Connecticut laws/regulations; Program Description;

OLR Research Report

December 3, 2010




By: Christopher Reinhart, Chief Attorney

You asked a number of questions about food service in prisons: (1) the number of calories served an inmate each day, (2) the number of medical and religious diets served in prisons, (3) the Department of Correction's (DOC) budget for food and labor and the cost per meal, (4) whether DOC operates a farm, (5) the current prison menu, and (6) whether the state could outsource prison food services.


According to DOC, the number of calories served to an inmate each day varies according to the inmate's age and sex. Table one displays the number of calories per day for male and female inmates in different age groups. Inmates older than the maximum age in the table receive a similar number of calories per day but older inmates are more likely to require a medical diet.

Table 1: Calories per Day Served to Inmates

Male Inmates

Female Inmates


Calories per day


Calories per day









In FY 10, DOC served 92,024 medical diets and about 2,500 religious diets for varying denominations and various religious celebrations.

DOC's FY 10 food budget was $15,975,442. The FY 10 budget for food and labor was $27,694,780 with an average daily meal cost per inmate of $2.37 and an average food service labor cost of $1.74 per day.

DOC does not operate a farm but does operate vegetable garden programs at various facilities. According to DOC, facilities used about 14,384 pounds of vegetables from these gardens during the summer of 2010.

A copy of the 2010 prison menu is attached. The menu provides three meals a day for each day of the week. The menu varies based on four cycles. All facilities serve food based on the same menu. But the Manson Youth Institution, which houses inmates under age 21, and York Correctional Institution, which houses female inmates, may vary from this menu to address the special needs of their populations. For example, inmates at Manson may receive an extra sandwich at a meal and an afternoon snack because of their need for more calories. Women inmates at York may have different foods substituted to provide more calcium and protein and pregnant inmates receive a higher protein diet and a nighttime snack.

The law requires agencies to follow certain procedures before privatizing services. The agency must develop a cost-benefit analysis and a business case. Any affected party may petition the State Contracting Standards Board (SCSB) to review the contract. The requirement does not apply (1) to a privatization contract for a service currently provided at least in part by a non-state entity or (2) if the state contracting agency determines the contract is required because of an imminent peril to public health, safety, or welfare and (a) the agency states, in writing, its reasons for such finding and (b) the governor approves the finding in writing. This also does not apply to procurements that involve the expenditure of federal assistance or contract funds if federal law provides procurement procedures are inconsistent with state procurement statutes or regulations.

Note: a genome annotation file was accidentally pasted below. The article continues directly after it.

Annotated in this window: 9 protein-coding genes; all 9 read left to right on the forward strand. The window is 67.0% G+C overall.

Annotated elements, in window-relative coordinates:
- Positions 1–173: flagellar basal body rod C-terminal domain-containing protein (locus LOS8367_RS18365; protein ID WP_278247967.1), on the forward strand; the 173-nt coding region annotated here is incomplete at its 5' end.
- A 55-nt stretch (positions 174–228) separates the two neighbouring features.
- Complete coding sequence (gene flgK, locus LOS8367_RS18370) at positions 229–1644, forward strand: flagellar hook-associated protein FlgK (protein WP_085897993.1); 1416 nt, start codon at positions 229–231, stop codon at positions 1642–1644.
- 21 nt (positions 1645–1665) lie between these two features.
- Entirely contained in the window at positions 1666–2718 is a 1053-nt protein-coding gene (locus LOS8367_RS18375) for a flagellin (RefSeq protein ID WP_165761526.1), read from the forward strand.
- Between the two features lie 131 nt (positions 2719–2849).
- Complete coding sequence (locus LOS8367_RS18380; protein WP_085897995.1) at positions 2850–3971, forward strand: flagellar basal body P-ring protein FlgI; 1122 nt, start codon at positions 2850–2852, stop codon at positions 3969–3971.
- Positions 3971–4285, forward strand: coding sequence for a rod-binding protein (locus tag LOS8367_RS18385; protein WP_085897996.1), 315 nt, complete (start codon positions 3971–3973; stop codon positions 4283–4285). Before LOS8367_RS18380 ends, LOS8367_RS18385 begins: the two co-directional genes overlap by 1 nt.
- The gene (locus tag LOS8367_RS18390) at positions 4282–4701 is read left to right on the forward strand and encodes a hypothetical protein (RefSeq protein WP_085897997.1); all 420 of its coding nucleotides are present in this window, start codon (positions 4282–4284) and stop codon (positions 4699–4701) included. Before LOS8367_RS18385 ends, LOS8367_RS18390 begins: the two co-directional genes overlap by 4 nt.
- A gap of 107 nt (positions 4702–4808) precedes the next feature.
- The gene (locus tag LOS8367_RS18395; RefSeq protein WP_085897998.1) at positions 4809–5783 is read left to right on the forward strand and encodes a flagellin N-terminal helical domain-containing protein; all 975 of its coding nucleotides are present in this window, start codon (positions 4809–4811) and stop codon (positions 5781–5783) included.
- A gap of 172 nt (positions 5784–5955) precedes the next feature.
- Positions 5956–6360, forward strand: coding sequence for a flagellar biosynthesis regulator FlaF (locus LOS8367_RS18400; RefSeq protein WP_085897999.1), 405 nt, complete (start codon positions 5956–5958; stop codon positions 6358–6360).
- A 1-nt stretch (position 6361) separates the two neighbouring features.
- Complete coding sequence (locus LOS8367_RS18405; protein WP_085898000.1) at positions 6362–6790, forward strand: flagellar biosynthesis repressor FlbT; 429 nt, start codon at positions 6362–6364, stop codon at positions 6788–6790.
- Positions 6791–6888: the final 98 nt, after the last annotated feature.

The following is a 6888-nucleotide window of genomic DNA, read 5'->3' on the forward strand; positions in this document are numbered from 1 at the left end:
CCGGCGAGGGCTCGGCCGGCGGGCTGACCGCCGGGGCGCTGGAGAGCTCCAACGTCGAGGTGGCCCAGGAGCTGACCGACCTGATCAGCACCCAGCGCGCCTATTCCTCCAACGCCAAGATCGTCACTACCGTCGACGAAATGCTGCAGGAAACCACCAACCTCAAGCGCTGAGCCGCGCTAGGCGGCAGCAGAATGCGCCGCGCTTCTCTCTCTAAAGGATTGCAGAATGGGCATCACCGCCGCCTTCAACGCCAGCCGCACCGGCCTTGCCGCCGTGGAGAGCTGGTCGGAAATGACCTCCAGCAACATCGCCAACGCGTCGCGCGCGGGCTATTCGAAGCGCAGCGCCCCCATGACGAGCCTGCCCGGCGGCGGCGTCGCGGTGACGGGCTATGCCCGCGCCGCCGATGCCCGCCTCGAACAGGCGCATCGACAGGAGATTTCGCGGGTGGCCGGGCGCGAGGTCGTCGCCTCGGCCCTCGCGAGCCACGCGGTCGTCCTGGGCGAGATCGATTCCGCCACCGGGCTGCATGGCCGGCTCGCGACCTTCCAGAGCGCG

A state contracting agency may publish notice soliciting bids for a privatization contract only after the SCSB approves the business case and, in some cases, the legislature pre-approves the contract. Details about the privatization process are described below.


Cost-Benefit Analysis

The cost-benefit analysis must document the direct and indirect costs, savings, and qualitative and quantitative benefits of the privatization contract. The analysis must (1) specify the minimum schedule required to achieve any estimated savings and (2) clearly identify any cost factor. Cost factors must be supported by all applicable records and reports. The state contracting agency's head must certify that, based on the data and information, all projected costs, savings, and benefits are valid and achievable.

“Costs” means all reasonable, relevant, and verifiable expenses, including salary, materials, supplies, services, equipment, capital depreciation, rent, maintenance, repairs, utilities, insurance, travel, overhead, interim and final payments, and the normal cost of fringe benefits, as calculated by the comptroller. “Savings” means the difference between the current annual direct and indirect costs of providing the service and the projected, annual direct and indirect costs of contracting to provide them in any succeeding state fiscal year during the term of the proposed privatization contract.

If the cost-benefit analysis finds a cost savings of less than 10%, that the contract will not diminish the quality of services, and a significant public policy reason to privatize, the state contracting agency may develop a business case to evaluate the feasibility of entering the contract and to identify its potential results, effectiveness, and efficiency. If the cost savings is at least 10% and the contract will not diminish the quality of services, the agency must develop a business case.